BRENTWOOD, Tenn. — (AP) Former Major League Baseball manager John McNamara, who led the Indians and five other clubs over more than two decades in the game, has died.
McNamara's wife Ellen said he died Tuesday in Tennessee at the age of 88. He is best remembered for his tenure with the Boston Red Sox, whom he piloted to within one strike of a World Series victory in 1986 before an unprecedented collapse extended the team's championship drought into the new millennium.
Boston staged a miraculous comeback in that year's ALCS to earn a date with the Mets for the championship, and led 5-3 in the 10th inning of Game 6 before a series of mistakes gave the victory — and eventually the championship — to New York. McNamara never recovered in New England, and was fired roughly halfway into the 1988 season.
McNamara had previously skippered the Oakland Athletics, San Diego Padres, Cincinnati Reds (the 1979 National League West champions), and California Angels, and a little over a year after his ouster from Boston general manager Hank Peters hired him to manage the Indians. The long-suffering franchise was undergoing an infusion of young talent, and in 1990 finished 77-85 and just 11 games out of first place, the closest they had been to the top in a full season since 1959.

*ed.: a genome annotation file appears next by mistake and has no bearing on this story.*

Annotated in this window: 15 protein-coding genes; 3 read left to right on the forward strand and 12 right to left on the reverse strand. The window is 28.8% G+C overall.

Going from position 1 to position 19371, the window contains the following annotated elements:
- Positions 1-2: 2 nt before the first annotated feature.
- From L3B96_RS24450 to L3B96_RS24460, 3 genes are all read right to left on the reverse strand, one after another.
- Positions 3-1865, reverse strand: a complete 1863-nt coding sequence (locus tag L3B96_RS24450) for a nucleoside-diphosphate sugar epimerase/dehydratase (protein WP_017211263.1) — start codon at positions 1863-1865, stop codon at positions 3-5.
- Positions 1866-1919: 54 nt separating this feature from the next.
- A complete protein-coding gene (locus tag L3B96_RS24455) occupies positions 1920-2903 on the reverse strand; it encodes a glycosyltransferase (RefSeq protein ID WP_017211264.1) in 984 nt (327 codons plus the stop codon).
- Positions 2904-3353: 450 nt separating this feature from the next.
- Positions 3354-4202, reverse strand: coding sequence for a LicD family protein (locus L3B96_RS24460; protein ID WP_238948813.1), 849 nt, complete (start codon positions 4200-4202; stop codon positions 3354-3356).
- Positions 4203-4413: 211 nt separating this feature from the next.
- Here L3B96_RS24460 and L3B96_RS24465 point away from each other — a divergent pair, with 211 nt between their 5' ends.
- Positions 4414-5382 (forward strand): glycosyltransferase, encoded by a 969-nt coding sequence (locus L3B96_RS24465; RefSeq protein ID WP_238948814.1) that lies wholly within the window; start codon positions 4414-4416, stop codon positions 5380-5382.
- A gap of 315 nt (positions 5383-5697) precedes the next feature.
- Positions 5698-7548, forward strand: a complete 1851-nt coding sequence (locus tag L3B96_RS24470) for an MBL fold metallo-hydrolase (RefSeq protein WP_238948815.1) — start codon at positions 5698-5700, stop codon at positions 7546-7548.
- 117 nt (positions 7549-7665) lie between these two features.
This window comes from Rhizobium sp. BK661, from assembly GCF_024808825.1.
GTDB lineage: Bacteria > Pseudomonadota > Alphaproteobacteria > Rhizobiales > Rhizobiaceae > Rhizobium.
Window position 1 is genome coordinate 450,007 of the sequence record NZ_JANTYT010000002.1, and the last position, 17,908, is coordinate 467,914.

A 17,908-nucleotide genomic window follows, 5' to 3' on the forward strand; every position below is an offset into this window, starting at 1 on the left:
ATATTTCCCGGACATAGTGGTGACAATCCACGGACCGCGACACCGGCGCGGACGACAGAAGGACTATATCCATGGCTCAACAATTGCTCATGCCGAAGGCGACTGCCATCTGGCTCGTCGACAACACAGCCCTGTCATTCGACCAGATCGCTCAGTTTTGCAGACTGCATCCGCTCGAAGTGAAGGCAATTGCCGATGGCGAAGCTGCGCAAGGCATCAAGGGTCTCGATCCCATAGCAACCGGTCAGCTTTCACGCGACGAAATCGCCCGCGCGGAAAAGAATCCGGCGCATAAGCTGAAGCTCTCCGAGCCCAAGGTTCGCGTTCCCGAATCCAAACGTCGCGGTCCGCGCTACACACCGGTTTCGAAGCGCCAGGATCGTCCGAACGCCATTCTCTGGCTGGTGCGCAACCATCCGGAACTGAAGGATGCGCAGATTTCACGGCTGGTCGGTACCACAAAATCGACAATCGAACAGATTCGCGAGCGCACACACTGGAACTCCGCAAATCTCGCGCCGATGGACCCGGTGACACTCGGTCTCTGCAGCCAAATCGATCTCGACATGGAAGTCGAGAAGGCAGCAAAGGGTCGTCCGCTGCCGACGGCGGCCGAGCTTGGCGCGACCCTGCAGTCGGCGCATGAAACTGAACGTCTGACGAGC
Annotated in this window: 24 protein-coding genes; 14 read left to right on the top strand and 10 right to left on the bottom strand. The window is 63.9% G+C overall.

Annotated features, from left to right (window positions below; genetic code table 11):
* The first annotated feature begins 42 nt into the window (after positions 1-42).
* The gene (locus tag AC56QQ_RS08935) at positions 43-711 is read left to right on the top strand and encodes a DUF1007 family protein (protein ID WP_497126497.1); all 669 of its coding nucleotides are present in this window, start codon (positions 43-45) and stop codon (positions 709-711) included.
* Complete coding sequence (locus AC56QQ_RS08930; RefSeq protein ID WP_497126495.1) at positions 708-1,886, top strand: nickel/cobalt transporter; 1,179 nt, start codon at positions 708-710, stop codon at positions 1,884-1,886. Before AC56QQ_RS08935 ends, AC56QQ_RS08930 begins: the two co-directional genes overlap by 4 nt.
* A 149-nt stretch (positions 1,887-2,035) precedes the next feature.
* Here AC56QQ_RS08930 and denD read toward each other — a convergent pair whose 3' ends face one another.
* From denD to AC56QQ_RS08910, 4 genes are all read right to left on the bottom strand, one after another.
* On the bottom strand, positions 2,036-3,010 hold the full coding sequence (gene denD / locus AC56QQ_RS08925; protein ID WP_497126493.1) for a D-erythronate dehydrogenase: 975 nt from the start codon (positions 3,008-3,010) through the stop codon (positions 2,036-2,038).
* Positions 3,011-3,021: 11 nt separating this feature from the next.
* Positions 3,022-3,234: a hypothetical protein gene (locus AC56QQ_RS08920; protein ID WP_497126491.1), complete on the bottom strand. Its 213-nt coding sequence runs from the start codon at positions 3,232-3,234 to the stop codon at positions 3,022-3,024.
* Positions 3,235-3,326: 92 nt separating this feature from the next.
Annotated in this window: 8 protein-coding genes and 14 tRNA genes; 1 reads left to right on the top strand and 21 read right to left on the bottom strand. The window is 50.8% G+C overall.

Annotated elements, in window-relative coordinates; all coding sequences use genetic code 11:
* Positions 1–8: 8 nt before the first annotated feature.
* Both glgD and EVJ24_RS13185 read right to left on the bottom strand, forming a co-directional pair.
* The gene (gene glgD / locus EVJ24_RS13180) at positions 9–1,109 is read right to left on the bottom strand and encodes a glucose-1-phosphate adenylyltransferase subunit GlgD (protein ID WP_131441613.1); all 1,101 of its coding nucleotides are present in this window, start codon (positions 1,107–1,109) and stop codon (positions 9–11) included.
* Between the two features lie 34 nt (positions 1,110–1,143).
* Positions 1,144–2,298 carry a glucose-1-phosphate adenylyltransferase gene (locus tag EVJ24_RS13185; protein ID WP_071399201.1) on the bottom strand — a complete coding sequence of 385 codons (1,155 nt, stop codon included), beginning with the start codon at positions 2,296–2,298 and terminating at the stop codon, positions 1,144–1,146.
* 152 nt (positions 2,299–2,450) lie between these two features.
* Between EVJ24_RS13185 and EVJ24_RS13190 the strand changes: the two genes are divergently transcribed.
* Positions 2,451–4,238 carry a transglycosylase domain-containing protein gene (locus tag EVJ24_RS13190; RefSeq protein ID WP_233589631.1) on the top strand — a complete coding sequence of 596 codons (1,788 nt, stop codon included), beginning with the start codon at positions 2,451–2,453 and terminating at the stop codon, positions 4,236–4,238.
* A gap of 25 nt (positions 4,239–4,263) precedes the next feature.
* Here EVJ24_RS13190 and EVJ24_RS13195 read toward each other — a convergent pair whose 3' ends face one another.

But in McNamara's second season in 1991, the bottom fell out, as the Tribe posted its worst record since 1914 at 57-105. He was fired 77 games in and replaced by Mike Hargrove, who would go on to lead Cleveland to five division titles and two AL pennants during the decade.
The Angels brought McNamara in as their interim manager to end the 1996 season before he retired, ending his career with a record of 1,160-1,233, two postseason appearances, and a Manager of the Year award for his efforts in '86. Current Indians skipper Terry Francona was managing Boston in 2004 when the club finally won its first title since 1918, and his father Tito played for McNamara during the latter's stint with the A's.
"I think my dad was actually a year older than him when he was managing in Oakland, so it was kind of funny," Francona said Wednesday. "Just a sweet, sweet man."
The Tribe held a moment of silence for McNamara prior to tonight's game against the Chicago White Sox.